A lone wolf was spotted north of Olivia Wednesday, catching the attention of local residents and conservation officials.
The Minnesota Department of Natural Resources confirmed the rare sighting was likely a wolf. The determination was based on the animal’s body, its muzzle, the coloring, and the shape of its ears.
The DNR believes the animal is probably a dispersed male, well out of its range.
MaryDawn Hatch lives about two miles north of Olivia. She said her husband initially spotted the wolf in the field behind their barn around noon. The couple wanted to confirm that it was actually a wolf they’d seen, so they called “Beaver,” a cousin and avid outdoorsman.
Hatch said the wolf covered a mile stretch as the trio tracked it, crossing the road, and making it halfway through another field within ten minutes. “He wasn’t wasting any time,” she said.
Beaver, Hatch said, got a look at the animal through binoculars and determined it was a young wolf.
The animal was traveling straight east, so Hatch called her friend, animal enthusiast, and Renville County Deputy Karla Koplin.
“[Hatch]” called me and said, ‘you wanna see a wolf?’,” Koplin told SMN. She searched for the wolf, seeing it in the distance away a short time later.
Koplin then called a friend at the DNR, who told her he had never seen a wolf in the area and was on the way to meet her.
“It ran right in front of me!” Koplin said of tracking the wolf as she waited for the DNR.
About 40 minutes after the call from Hatch, Koplin and DNR Conservation Officer Brett Wiltrout convened north of Bird Island, about five miles east of Olivia.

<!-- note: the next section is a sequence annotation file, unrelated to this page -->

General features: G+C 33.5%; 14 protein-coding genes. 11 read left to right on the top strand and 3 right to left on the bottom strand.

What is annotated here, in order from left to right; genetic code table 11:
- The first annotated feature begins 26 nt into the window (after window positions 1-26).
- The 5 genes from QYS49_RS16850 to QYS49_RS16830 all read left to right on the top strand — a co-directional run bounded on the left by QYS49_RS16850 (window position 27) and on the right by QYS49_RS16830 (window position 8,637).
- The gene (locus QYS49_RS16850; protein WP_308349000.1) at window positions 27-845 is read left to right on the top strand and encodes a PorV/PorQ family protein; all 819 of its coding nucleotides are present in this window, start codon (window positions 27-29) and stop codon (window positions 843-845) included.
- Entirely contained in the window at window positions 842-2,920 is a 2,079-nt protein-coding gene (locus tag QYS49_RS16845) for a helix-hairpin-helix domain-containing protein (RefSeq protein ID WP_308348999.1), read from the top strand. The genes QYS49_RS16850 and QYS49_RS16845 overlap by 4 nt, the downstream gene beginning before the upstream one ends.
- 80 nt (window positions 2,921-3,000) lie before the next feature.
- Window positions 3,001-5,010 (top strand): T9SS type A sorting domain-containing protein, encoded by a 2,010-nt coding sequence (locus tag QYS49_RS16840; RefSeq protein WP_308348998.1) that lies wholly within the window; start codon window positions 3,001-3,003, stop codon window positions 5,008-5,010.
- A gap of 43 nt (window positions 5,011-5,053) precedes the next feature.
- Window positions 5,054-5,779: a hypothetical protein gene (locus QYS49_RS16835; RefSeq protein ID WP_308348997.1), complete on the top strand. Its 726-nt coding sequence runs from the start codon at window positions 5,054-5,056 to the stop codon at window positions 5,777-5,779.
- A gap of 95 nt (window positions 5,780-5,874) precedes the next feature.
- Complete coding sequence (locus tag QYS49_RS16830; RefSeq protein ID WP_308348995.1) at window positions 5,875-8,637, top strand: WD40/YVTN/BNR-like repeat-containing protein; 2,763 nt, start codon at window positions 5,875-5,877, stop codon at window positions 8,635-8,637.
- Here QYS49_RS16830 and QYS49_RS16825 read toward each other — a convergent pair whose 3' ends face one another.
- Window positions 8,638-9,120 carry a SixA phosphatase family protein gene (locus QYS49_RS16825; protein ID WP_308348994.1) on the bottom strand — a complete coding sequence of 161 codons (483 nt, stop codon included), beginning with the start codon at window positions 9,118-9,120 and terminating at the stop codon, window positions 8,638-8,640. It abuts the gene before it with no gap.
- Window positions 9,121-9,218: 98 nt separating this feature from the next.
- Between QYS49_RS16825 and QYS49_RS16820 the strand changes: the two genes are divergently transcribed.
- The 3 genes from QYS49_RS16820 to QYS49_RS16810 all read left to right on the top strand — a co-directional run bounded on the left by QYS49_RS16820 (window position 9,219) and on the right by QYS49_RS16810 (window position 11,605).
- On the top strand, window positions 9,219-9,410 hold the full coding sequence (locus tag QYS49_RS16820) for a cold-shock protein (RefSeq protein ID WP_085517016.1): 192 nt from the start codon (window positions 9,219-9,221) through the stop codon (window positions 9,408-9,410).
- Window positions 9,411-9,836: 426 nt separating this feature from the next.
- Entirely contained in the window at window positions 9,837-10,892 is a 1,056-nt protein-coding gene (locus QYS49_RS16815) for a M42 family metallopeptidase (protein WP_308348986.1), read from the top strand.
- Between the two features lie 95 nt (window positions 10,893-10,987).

DNR officials tell SMN the track documented by the conservation officer measured approximately four inches long.
Dan Stark, the DNR’s large carnivore specialist, says Minnesota’s wolf range runs from Chisago County on the state’s eastern border, west to Morrison County, and up to the northwest corner of the state.
So why might a wolf be in Renville County?
Stark says when wolves reach maturity or breeding age, they’ll disperse, leaving their natal pack in search of a mate. They could be looking for an area not currently occupied by another wolf pack, according to Stark.
Wolf packs haven’t established in southern Minnesota, Stark says, because of conflicts such as human population, and road density. He said he receives a handful of calls reporting wolf sightings each year. Sometimes the canines are found deceased, or they might be spotted in pictures captured on a trail camera.
Wolves were removed from the federal endangered species list in Oct 2020. Under state management guidelines, wolves can only be killed under certain circumstances to protect livestock and pets.
Concerned livestock and pet owners should keep pets on a leash and remember not to leave food accessible to any wildlife.